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The true cost of food is far higher than what you spend at the checkout counter

Kathleen Merrigan, Arizona State University, The Conversation on

Published in News & Features

After several years of pandemic-driven price spikes at the grocery store, retail food price inflation is slowing down. That’s good news for consumers, especially those in low-income households, who spend a proportionally larger share of their income on food.

But there’s more to the cost of food than what we pay at the store. Producing, processing, transporting and marketing food creates costs all along the value chain. Many are borne by society as a whole or by communities and regions.

For example, farm runoff is a top cause of algae blooms and dead zones in rivers, lakes and bays. And food waste takes up one-fourth of the space in U.S. landfills, where it rots, generating methane that warms Earth’s climate.

Exploring these lesser-known costs is the first step toward reducing them. The key is a method called true cost accounting, which examines the economic, environmental, social and health impacts of food production and consumption to produce a broader picture of its costs and benefits.

Every year since 1947, the United Nations Food and Agriculture Organization has released an important and widely read report called The State of Food and Agriculture, known in the food sector as SOFA. SOFA 2023 examines how much more our food costs beyond what consumers pay at the grocery store.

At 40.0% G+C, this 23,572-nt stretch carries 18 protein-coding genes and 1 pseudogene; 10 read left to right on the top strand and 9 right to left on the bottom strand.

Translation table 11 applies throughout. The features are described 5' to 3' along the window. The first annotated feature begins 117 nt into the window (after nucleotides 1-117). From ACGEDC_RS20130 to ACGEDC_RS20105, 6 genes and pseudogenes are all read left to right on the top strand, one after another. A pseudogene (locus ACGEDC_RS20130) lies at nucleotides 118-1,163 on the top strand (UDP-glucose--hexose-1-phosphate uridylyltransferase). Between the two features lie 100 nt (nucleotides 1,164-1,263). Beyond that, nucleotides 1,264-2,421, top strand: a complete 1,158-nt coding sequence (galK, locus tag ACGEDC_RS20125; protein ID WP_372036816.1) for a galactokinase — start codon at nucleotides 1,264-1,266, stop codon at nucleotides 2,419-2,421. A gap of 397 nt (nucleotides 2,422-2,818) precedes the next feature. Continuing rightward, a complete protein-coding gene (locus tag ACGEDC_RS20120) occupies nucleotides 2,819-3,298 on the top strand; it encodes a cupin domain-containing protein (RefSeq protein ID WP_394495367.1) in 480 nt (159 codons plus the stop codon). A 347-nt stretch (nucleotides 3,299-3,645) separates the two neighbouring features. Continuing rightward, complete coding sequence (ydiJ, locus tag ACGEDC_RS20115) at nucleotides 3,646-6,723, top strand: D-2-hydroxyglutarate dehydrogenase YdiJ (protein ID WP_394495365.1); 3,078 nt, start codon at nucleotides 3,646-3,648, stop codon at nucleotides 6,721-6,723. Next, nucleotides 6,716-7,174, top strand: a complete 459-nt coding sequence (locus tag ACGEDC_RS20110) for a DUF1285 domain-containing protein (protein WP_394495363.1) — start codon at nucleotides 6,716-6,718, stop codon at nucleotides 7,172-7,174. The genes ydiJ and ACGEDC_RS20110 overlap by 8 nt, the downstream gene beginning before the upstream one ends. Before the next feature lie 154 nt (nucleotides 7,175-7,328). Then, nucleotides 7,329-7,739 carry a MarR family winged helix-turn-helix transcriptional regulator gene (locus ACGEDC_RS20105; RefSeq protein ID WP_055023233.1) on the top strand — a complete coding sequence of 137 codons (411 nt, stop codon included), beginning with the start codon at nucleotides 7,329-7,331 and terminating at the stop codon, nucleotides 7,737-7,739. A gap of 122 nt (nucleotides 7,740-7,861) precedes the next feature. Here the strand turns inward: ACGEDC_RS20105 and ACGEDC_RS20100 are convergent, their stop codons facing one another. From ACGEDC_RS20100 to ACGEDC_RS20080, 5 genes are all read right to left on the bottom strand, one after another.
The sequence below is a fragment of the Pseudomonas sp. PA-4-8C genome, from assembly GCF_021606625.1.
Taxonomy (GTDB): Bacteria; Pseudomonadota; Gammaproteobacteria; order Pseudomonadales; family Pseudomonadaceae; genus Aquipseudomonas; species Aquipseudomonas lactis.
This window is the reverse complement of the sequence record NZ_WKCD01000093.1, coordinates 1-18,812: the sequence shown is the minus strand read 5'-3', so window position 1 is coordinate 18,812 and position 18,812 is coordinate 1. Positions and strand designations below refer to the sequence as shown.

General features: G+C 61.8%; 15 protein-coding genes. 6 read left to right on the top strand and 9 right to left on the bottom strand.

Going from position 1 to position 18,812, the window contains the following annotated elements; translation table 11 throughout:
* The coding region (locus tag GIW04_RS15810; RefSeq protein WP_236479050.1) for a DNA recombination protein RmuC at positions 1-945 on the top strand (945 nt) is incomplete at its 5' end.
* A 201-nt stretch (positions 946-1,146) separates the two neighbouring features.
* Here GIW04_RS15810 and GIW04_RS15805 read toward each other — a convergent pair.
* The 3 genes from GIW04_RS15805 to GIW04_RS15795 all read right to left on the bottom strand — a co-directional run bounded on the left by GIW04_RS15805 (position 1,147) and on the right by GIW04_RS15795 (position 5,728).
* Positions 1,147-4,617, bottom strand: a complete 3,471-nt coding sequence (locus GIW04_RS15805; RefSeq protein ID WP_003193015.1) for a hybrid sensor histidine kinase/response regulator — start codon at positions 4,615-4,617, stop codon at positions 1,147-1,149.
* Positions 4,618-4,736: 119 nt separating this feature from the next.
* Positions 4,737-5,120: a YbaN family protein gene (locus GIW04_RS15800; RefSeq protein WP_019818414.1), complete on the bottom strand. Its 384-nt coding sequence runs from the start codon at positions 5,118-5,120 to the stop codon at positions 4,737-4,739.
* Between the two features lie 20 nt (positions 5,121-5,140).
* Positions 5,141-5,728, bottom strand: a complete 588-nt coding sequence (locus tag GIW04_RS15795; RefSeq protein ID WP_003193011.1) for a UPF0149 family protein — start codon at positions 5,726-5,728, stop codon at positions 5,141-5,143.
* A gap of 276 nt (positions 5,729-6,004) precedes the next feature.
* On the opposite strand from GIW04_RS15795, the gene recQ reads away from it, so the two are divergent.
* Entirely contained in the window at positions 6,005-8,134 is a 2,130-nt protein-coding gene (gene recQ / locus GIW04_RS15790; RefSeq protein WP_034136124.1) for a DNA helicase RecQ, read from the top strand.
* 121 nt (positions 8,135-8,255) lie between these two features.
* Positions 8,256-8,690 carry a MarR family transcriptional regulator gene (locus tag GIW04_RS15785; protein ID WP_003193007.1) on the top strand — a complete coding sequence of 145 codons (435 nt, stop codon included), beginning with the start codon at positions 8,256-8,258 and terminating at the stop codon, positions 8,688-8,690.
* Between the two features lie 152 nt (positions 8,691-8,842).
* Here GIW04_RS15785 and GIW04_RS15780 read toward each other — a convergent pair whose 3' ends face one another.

Using true cost accounting, the report calculates that the global cost of the agrifood system in 2020 was up to US$12.7 trillion more than consumers paid at retail. That’s equivalent to about 10% of global gross domestic product, or $5 per person per day worldwide.


In traditional economics-speak, hidden costs are known as externalities – spillover effects from production that are caused by one party but paid for by another. Some externalities are positive. For example, birds, butterflies and insects pollinate crops at no charge, and everyone who eats those crops benefits. Others, such as pollution, are negative. Delivery trucks emit pollution, and everyone nearby breathes dirtier air.

True cost accounting seeks to make those externalities visible. To do this, scholars analyze data related to environmental, health, social and other costs and benefits, add them together and calculate a price tag that represents what food really costs.

The Swette Center for Sustainable Food Systems at Arizona State University, which I direct, recently conducted a true cost accounting study of cow-calf operations in the Western U.S., in partnership with Colorado State University. It found that the climate costs of these operations are very high – but that solving for climate change alone could threaten the livelihoods of 70,000 ranchers and the rural communities in which they live. A true cost accounting approach can illuminate the need for multidimensional solutions.

I study sustainable food systems and am one of 150 scholars across 33 countries who worked together over several years to design and test this new methodology. Our work was led by the U.N. Environment Program and partially funded by the Global Alliance for the Future of Food, a coalition of philanthropic foundations.


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